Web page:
Say, has our General met the enemy?–CORIOLANUS, I iv

Say, has our General met the enemy? - Coriolanus, I iv

It’s difficult to tell, the internet being what it is, whether we’ve really lost a disproportionate number of beloved cultural figures this year (though it sure seems true) or whether generationally some of them were statistically due (and were of a generation not particularly lauded for taking care of its physical health). And I am not a person who sits around contemplating mortality all the damned time – surviving surgery does put the thought in your head, but mostly it’s made me more determined to Do The Thing rather than spend my energy worrying about the undiscovered country.

That said, The Thing I’m currently Doing is Rosencrantz & Guildenstern Are You-Know-What, so even the simple act of running lines on what was apparently the darkest night in five hundred years this past Solstice means running into:

Let us keep things in proportion. Assume if you like that they’re going to kill him. Well, he is a man, he is mortal, death comes to us all, etc., and consequently he would have died anyway sooner or later. Or to look at it from the social point of view, he is but one man among many, the loss would be well within reason and convenience. And, then again, what is so terrible about death? As Socrates so philosophically put it, since we don’t know what death is, it is illogical to fear it. It might be…very nice. Certainly it is a relief from the burden of life and for the godly a haven and a reward. Or to look at it another way: we are little men, we don’t know the ins and outs of the matter, wheels within wheels, etc. It would be presumptuous of us to interfere with the designs of fate, or even kings.*


…so it’s hard, between work and Twitter, plus the added end of year In Memoriam habit (the best of the genre is always the “TCM Remembers” reel, which I highly recommend, and which I hope they don’t have to update yet again in the next few days; twice is enough), not to have such matter in mind in a year that has seemed kind of cruel even for friends and family, beyond the losses of so many observed-of-all-observers.

And of course I’m torn, as this centering chunk of Stoppard’s Guildenstern could be the admirable kind of stoicism or the other kind – since I’m also working on notations for Julius Caesar, let’s call it the “Brutus showing off how chill and balanced he is in front of his men when he’s already known Portia swallow’d fire for some time” kind. Or whistling, as Blue Valentine-era Tom Waits (and others) would have it, past the graveyard.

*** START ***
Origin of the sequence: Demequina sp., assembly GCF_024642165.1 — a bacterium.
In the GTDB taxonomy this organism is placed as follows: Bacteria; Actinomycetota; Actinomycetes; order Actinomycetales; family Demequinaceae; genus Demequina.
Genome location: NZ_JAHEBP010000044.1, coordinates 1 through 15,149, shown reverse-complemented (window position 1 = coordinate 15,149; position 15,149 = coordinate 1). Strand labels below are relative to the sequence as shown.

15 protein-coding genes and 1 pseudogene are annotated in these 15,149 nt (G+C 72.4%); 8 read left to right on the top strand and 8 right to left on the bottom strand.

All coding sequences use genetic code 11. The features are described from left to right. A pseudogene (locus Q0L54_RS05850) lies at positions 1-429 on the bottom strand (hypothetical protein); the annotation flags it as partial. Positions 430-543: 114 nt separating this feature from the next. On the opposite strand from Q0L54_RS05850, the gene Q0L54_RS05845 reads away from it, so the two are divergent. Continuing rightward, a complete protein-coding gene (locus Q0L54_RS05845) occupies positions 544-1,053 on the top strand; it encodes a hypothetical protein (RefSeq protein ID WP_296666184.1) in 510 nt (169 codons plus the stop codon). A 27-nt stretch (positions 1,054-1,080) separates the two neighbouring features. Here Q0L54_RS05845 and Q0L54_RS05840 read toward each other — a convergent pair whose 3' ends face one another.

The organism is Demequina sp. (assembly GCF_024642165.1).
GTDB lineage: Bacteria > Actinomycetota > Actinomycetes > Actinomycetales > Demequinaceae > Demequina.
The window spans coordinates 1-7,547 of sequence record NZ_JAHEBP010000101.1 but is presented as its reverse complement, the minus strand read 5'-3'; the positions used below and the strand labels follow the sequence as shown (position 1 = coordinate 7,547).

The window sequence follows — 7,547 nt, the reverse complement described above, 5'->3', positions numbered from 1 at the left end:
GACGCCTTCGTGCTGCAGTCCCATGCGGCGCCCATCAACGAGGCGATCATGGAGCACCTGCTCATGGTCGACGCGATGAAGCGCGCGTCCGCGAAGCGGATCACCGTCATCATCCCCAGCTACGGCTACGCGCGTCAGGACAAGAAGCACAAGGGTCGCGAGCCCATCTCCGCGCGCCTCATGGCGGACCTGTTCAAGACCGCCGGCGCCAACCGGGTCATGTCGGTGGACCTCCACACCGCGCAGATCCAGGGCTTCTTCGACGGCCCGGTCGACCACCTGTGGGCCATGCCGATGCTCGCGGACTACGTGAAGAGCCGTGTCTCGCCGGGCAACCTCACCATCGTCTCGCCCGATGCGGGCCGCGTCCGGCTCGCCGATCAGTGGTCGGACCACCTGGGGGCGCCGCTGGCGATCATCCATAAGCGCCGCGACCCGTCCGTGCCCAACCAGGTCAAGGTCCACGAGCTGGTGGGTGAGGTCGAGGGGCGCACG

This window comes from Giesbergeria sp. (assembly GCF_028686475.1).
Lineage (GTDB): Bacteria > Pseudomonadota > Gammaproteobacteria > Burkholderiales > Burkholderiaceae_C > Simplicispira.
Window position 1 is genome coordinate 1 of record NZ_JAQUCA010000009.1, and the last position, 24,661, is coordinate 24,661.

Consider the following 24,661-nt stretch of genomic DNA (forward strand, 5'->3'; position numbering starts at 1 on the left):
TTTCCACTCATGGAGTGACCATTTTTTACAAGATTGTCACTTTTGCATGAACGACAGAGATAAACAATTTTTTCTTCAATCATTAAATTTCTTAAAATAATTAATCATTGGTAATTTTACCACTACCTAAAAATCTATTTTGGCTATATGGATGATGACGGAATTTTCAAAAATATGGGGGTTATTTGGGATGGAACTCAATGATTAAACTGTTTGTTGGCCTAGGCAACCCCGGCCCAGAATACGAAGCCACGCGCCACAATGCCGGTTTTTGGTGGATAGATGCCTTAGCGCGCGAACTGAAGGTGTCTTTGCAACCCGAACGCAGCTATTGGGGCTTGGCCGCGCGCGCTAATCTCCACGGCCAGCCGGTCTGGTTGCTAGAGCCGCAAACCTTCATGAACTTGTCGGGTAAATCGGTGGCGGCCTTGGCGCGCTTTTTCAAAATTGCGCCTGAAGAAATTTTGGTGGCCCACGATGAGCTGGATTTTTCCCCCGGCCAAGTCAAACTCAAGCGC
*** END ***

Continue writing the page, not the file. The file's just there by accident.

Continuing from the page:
There is also the inveterate whinging kind of response – as soon as the Caesar notes are done, I move on to Richard II  and rather than quote a lengthy passage, let’s say starting about here and moving on until he’s actually dead, our title character has little else on his mind or lips. Ros & Guil have plenty of this as well. They cover most options, really.

(I am aware that I’m leaving out Hamlet’s famous contemplations, but honestly, he contemplates just everything, and were there another act nestled between One and Two, he’d have contemplated the recipes of those funeral baked meats and whether they were better hot or leftover. It’s hard to call death his only preoccupation – being preoccupied is his real preoccupation.)

Now, my tendency is to mock…many things, mortality included – the Barely-Inner Groucho is my strongest force (oh, that word). Carrie Fisher’s death was made public a few hours ago, and one of my favorite things about her has always been this (in her case, notorious) B-IG.  It was the real source of her power, not the buns and the blasters and the (still disappointingly clinical) midichlorians.

When I played Feste a few years ago, I got to both sing/play and write a setting for the songs, including this one:

          Come away, come away death,

          And in sad cypresse let me be laide.

          Fye away, fie away breath,

          I am slaine by a faire cruell maide:

          My shrowd of white, stuck all with Yew, O prepare it.

          My part of death no one so true did share it.

          Not a flower, not a flower sweete

          On my blacke coffin, let there be strewne:

          Not a friend, not a friend greet

          My poore corpse, where my bones shall be throwne:

          A thousand thousand sighes to save, lay me ô where

          Sad true lover never find my grave, to weepe there.

…and the choice, what with Feste’s prime goal being survival via remuneration most of the time, when a self-involved ninny like Orsino makes a song request, is going to be the most maudlin (or if you’re reading this in England, Magdalene) thing imaginable. So I composed an ersatz Irish ballad fraught with Melodrame, limping along in 3/4 time, smacking “corpse” and “bones” and “grave” for maximum financial potential. It worked, in the scene at least.

My hope is that if nothing else makes it out of 2016 intact, the mockery will. I have yet to run across any Grand Force (there’s that word again) that cannot be deflated through the pokey pinpricks of laughter at its expense. We’re already seeing how this plays out with would-be human powers in other current affairs, but it certainly works against abstracts when apostrophizing. Or it hasn’t killed me yet, at least.

Fear no more the heat o’ the sun, Nor the furious winter’s rages…     




*Pardon any inaccurate punctuation – I’m working on these lines and I am NOT going to go find the script to check. If I don’t know that speech now, I certainly don’t want to know that I don’t.

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